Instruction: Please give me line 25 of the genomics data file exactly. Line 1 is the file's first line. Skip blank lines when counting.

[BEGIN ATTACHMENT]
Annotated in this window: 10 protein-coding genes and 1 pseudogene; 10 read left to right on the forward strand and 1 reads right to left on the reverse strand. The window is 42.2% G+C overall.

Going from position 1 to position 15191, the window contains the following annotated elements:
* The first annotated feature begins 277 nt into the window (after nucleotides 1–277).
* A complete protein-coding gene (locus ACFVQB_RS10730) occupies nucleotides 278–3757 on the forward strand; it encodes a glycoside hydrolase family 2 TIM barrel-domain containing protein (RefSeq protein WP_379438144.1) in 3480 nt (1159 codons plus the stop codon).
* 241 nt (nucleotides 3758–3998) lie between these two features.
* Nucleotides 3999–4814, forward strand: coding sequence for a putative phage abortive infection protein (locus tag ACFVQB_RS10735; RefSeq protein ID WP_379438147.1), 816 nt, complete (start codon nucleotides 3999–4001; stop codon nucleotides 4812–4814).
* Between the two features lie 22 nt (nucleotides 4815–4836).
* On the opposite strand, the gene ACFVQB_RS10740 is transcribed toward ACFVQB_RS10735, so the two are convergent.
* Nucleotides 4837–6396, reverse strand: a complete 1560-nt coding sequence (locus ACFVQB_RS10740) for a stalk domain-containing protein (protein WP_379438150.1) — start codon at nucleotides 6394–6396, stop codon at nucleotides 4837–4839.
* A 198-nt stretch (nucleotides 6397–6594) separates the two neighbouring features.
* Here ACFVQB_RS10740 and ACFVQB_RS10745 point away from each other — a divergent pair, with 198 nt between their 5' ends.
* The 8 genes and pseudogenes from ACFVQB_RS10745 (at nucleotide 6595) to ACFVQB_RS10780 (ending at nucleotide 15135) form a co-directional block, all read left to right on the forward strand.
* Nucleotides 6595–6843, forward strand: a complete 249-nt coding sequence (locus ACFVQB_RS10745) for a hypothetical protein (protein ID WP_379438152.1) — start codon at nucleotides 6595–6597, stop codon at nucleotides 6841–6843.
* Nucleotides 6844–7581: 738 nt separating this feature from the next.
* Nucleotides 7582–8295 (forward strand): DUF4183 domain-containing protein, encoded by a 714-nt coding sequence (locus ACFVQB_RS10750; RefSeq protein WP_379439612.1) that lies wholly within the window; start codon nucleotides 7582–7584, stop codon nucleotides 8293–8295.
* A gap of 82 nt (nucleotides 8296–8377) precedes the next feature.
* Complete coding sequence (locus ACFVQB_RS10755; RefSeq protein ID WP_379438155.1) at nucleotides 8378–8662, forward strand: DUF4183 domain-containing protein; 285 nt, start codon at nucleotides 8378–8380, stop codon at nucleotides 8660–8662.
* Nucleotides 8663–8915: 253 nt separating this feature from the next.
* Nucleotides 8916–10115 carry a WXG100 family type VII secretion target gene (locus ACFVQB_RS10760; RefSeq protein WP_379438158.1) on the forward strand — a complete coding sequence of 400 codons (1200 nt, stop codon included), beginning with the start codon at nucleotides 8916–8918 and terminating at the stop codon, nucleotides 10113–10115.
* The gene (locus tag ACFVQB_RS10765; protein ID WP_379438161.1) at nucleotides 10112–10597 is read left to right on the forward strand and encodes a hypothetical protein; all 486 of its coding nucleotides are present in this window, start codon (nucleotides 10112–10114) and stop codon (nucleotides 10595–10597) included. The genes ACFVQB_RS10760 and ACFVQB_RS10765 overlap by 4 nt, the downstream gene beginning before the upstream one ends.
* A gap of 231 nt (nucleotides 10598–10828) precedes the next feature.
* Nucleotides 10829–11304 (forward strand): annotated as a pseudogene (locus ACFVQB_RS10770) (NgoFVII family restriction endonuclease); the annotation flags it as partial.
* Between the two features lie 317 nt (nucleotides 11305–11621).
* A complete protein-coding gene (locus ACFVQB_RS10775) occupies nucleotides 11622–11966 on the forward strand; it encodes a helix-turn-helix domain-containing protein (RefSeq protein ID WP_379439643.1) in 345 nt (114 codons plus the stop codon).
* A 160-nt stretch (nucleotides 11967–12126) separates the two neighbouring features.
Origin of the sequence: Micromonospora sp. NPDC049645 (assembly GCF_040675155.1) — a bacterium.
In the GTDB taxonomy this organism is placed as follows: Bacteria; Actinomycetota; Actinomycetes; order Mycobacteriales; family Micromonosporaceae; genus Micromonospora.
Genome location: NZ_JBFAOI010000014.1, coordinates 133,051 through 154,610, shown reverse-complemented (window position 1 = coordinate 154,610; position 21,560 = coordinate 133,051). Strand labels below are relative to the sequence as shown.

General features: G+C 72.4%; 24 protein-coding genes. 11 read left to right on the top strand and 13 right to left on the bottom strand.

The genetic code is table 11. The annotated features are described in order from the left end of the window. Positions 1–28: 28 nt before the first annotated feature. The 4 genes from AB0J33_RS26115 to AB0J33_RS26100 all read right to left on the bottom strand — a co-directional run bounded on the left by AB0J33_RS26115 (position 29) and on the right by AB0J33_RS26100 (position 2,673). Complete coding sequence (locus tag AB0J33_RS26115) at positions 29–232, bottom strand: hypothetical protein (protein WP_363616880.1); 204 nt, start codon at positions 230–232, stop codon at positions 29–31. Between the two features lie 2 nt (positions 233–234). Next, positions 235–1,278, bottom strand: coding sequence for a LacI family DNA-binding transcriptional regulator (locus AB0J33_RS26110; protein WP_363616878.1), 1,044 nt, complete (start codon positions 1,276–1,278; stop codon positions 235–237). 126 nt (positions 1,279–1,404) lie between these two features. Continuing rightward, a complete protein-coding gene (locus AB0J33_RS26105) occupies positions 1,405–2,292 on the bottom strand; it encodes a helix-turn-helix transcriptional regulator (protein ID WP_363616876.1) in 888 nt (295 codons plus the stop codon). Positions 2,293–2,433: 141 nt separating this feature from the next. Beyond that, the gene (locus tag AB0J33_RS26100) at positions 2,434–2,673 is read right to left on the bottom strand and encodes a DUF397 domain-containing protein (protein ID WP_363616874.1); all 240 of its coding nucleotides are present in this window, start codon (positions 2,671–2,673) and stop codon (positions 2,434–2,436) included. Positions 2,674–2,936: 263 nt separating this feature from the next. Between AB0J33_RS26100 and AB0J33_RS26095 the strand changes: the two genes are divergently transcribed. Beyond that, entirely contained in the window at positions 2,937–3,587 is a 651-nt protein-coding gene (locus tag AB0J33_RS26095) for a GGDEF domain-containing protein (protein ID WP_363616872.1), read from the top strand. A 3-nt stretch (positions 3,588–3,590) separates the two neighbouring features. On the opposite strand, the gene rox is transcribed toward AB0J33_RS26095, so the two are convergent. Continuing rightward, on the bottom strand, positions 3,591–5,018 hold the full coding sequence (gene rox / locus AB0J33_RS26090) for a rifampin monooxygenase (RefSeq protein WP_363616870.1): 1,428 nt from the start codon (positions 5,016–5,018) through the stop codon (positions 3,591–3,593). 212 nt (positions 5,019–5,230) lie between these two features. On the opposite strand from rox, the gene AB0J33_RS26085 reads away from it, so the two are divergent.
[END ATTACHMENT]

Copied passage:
* A 160-nt stretch (nucleotides 11967–12126) separates the two neighbouring features.